Composing myself with a smile, I replied, “I want to and need to study industrial design because I’d like to build my own design company someday.” Then he said, “Are you serious? You should know better. That plan seems very unrealistic to me.” I took it to mean that my goal should be staying at home and being a good housewife. I wish he hadn’t been so insensitive. I was deeply offended but I kept smiling because it was obvious that there was nothing I could do to change his way of thinking.
Deep down in my heart, I knew he was wrong and that I have every right to pursue my dreams regardless of my age or circumstances. I also believe I can be successful if I pour my heart into whatever I do. Strangely, however, his comments lingered in my head and began to drag me down. I felt embarrassed and not good enough to accomplish anything great. Whenever people acted shocked or confused about why I’m here as a college student, I began to regret coming back to school. I started thinking, “Maybe it is too late for me to do this.” Then, I thought to myself, “If I allow people to keep me down, it will only be my loss, not anyone else’s. If I try my best and things don’t work our, then at least I will have no regrets. If I give up, I’ll wonder for the rest of my life what I could and would have accomplished.” After all, you only live once and it’s worth taking a chance to make your dreams come true even when the circumstances are less than perfect.
Obviously, I’m not the smartest person in the world, not do I have a lot of talents. I was a so-called “college dropout” and I am at least ten years behind people in the same class. It’s been a long time since I last contacted any of my college friends because I used to feel like a loser. It may not seem like a big deal to you, but it took a lot of courage for me to be where I am today.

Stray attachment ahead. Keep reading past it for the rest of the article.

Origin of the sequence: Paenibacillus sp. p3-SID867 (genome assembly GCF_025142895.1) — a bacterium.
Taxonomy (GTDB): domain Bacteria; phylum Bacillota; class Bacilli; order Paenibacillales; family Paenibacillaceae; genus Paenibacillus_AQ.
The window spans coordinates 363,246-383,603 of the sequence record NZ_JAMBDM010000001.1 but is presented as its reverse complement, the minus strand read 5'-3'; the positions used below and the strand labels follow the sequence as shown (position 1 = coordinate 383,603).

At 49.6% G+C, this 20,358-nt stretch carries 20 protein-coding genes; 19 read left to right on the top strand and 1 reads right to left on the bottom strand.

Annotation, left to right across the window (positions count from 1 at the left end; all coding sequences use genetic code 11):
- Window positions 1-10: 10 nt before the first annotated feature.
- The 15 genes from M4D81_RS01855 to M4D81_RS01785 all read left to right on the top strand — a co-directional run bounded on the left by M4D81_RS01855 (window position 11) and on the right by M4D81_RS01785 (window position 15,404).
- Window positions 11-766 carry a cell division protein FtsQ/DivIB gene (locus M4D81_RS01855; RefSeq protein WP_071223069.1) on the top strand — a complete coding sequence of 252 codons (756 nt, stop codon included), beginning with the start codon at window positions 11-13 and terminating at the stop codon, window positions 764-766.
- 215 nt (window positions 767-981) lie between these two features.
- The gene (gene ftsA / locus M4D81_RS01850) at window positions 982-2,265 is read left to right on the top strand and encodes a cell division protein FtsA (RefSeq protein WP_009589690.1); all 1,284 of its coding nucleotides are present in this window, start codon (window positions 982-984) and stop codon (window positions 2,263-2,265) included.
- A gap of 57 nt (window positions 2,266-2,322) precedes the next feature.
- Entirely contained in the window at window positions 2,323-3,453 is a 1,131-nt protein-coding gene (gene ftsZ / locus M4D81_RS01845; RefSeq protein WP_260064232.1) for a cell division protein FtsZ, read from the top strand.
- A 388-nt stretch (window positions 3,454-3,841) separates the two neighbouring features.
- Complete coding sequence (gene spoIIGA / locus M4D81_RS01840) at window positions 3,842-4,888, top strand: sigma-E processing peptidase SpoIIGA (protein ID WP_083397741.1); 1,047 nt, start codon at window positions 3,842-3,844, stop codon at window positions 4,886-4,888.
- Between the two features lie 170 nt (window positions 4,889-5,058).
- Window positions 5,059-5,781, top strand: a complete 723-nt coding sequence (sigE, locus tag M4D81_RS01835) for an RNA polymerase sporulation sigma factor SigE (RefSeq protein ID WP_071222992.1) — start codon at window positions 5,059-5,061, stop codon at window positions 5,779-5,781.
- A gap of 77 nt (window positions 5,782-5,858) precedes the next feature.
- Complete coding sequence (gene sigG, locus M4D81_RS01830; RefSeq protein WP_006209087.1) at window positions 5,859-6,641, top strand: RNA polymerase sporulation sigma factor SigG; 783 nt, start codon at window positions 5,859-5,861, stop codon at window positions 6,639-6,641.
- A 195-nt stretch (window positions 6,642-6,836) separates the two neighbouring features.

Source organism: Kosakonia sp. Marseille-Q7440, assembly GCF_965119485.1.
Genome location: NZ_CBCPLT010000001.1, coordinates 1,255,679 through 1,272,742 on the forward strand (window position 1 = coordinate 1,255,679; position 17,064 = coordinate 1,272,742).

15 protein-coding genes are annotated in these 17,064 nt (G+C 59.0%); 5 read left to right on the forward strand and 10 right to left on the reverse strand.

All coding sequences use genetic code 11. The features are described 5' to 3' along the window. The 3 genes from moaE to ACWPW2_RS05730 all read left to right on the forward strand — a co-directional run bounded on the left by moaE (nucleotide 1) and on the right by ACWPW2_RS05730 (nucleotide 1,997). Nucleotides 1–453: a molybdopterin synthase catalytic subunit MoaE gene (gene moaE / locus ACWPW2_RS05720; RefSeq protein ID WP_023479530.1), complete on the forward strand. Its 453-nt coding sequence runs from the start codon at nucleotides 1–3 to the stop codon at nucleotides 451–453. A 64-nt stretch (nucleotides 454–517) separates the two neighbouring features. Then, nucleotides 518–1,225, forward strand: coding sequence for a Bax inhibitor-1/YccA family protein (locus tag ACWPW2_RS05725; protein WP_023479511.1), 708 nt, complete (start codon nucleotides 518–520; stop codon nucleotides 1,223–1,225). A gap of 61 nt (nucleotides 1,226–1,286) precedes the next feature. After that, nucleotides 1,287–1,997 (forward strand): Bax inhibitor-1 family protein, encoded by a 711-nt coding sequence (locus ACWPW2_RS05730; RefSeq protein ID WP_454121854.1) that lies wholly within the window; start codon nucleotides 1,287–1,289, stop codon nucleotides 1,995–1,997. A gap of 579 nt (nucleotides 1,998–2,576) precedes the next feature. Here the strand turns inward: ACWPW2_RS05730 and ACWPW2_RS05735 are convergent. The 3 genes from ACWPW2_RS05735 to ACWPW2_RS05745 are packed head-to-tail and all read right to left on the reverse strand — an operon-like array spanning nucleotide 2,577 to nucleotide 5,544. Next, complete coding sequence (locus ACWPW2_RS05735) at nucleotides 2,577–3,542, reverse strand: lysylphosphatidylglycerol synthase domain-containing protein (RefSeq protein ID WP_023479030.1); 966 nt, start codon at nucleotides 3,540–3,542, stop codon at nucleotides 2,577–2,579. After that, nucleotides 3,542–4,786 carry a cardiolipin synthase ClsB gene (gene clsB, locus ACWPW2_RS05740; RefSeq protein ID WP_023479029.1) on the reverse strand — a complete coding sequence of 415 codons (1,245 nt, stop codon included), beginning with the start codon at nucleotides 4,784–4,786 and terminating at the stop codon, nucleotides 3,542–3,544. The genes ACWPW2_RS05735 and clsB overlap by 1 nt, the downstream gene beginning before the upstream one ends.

Grabbing hold of one thing at a time, I’m doing better and feeling more comfortable every hour I spend here on this campus. I try to stay focused and do my best in everything I do. If I’m lacking in something, my theory is that must work twice as hard to succeed. After finishing the very first semester back at school, I was notified that I was the first in my class and I would receive a scholarship as well. As you can imagine, my husband and I were extremely happy that day.
Looking back on the events that made me sad and uncomfortable, I’m glad I didn’t let them persuade me to deviate from my plans. I still have a long way to go in order to make my dreams come true. Should I face similar difficulties later on in my life, I hope that this experience will remind me to keep going. I truly believe all of us are capable of anything as long as we put our heart into our goals and dreams and more importantly, do not allow others to drag us down no matter what.
When I finally graduate from Kookmin University, I hope to have gained something even more valuable than a diploma, something I didn’t consider important before. I hope to become a person who is much more courageous, confident, and also compassionate. Courageous enough to do what I believe in, confident enough to stand up for myself, and compassionate enough to put myself in the shoes of others. I’d like to thank you for listening to my speech.
Art by Elizabeth Slettnes